The sounds of concrete pumper trucks, cranes, excavators and trucks hangs in the air about SR 4 at Cathlamet.
Pacific Crest Construction and its subcontractors are hard at work building a new waste water treatment plant for the town of Cathlamet.
The $8 million plant will replace Cathlamet's sewer lagoon sewage treatment. The project is scheduled to be complted around the end of 2014. Sewage will flow down to pump stations near the present plant and be pumped uphill to the new plant. There the wastewater will work its way through an oxidation ditch and clarifiers to remove solids, treat bacteria and clean the water, which will flow down another pipeline and into the Columbia through the present site's outfall.
Last Friday, the contractors were pouring the walls of one of two secondary clarifiers. Contractors expected to pour the walls for the second clarifier this week.
The operations building lies between; pouring its walls was expected later this month.
On the lower level of the two storey building will be the pumps for the clarifiers. On the upper level will be the control center, a small office, sample testing lab, and the electrical control room for the plant
The construction schedule calls for having the structures in place by the end of this year. Next year, they'll begin installing piping, electrical systems and other internal operating gear.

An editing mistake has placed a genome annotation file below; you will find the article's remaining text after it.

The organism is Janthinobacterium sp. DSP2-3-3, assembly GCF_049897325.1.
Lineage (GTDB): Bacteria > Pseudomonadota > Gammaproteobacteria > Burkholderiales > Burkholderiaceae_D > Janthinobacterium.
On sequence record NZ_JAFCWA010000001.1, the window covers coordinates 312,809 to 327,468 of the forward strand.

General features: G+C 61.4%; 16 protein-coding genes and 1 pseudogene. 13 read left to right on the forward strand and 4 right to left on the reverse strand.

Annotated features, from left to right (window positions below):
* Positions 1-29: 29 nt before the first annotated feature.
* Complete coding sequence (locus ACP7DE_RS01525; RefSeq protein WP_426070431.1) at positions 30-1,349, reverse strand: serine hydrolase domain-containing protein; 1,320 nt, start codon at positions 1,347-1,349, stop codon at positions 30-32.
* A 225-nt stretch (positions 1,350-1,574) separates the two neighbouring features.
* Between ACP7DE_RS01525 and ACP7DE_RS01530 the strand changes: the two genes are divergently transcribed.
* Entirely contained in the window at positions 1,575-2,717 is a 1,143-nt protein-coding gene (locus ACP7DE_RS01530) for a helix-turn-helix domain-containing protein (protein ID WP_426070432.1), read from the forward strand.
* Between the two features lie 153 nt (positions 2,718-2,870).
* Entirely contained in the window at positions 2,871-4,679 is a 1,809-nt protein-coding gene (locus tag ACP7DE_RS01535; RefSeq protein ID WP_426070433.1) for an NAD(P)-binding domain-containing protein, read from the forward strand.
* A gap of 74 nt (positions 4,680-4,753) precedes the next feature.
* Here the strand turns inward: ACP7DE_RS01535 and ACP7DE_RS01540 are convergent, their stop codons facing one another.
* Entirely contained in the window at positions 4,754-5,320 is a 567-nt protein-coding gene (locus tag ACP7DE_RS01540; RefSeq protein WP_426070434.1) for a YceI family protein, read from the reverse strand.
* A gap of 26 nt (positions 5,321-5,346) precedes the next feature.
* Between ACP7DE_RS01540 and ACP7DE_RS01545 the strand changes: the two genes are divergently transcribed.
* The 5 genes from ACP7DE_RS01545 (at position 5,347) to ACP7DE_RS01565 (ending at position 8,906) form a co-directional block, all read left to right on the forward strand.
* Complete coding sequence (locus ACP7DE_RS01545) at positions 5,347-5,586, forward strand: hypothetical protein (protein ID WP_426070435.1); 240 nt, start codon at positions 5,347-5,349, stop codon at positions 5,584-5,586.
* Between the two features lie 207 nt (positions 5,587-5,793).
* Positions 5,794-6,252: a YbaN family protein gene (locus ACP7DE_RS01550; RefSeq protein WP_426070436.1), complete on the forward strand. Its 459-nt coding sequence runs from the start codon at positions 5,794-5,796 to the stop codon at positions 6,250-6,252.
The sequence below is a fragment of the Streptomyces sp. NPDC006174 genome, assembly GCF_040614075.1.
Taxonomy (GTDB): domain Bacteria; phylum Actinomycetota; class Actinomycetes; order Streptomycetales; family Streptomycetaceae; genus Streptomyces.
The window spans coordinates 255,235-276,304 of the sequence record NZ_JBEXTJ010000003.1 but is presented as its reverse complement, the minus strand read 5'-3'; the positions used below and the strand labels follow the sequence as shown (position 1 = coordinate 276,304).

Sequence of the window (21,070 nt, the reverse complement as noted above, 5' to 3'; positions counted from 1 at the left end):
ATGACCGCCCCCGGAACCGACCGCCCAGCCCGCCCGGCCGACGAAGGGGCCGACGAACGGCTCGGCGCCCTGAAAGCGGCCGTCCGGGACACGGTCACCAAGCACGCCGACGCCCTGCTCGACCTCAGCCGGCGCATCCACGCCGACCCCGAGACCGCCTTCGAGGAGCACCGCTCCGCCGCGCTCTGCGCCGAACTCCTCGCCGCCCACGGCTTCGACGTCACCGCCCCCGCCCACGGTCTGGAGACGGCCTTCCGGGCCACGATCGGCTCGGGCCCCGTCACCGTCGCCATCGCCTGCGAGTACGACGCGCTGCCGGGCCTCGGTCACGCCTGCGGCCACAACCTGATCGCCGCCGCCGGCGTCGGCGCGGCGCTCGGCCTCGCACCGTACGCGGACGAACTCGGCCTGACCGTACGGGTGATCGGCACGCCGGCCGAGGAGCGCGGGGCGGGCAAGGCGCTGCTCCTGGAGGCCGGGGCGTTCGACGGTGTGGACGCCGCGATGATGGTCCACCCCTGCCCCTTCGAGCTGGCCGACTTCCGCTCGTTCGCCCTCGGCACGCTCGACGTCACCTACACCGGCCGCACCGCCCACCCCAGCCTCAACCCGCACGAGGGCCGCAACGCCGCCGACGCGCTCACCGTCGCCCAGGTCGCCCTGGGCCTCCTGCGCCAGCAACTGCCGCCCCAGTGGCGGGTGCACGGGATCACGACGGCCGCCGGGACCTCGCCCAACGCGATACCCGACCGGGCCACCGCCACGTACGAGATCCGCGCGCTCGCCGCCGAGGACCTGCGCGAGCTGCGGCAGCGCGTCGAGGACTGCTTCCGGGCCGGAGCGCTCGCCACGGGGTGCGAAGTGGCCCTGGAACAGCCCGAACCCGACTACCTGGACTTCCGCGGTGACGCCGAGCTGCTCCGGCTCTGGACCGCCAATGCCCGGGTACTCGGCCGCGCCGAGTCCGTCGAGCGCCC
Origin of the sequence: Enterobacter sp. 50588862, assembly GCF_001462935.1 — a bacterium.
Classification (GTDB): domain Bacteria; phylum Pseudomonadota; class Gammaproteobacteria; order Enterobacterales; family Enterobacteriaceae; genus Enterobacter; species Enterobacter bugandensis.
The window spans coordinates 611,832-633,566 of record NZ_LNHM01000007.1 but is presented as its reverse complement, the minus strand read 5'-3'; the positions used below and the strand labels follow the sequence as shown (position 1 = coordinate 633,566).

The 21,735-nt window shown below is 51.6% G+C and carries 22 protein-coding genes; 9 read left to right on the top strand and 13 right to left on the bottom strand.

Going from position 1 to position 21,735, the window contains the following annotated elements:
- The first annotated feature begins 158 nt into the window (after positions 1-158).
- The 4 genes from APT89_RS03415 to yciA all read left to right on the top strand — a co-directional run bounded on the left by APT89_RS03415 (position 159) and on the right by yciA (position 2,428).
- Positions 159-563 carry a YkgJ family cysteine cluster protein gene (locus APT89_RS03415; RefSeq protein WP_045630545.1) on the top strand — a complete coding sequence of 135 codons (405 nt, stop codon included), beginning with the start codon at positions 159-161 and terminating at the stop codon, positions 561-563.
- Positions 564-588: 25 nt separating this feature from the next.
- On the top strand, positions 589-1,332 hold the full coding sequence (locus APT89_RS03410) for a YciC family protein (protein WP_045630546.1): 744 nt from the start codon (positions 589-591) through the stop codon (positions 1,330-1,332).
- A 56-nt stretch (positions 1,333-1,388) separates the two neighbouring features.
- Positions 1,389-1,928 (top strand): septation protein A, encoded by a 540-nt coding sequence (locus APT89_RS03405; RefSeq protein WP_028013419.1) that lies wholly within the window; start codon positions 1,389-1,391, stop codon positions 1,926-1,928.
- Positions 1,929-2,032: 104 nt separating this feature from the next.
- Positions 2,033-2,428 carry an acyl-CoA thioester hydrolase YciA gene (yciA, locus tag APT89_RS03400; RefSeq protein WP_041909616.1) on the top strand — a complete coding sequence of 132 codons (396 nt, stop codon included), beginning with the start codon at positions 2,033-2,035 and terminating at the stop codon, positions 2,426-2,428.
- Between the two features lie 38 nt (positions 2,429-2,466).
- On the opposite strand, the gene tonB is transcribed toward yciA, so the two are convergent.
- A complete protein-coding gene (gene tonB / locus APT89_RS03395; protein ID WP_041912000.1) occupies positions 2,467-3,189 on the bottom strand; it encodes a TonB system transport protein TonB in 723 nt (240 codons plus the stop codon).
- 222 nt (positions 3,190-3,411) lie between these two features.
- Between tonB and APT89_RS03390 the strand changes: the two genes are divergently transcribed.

The contractor has poured the base of the oxidation ditch. They haven't started on the headworks, which will be located on a terrace above the oxidation ditch.
"It's all gravity flow," commented Larry Hartwick, resident inspector for Gray & Osborne. "The sewage will come into the headworks, go down through the oxidation ditch, then the clarifiers and then the treated water will go out to the river."
The contractor has piled mounds of dirt up on the hill. Much of the material will be pushed into place around the oxidation ditch, control center and secondary clarifiers, bringing the surface level close to the tops of the secondary clarifiers and the top floor of the operations center.
Rainfall and groundwater could present challenges to the project.
"One of our challenges is to have a dewatering plan," Hartwick said. "The contractor will cover the stockpiles of dirt with visquine to protect them."
The contractor encountered a couple of springs when clearing the site.
"We expected to find some," Hartwick said. "We addressed them with minor changes to the drainage system. We were prepared for them; we just didn't know where they were."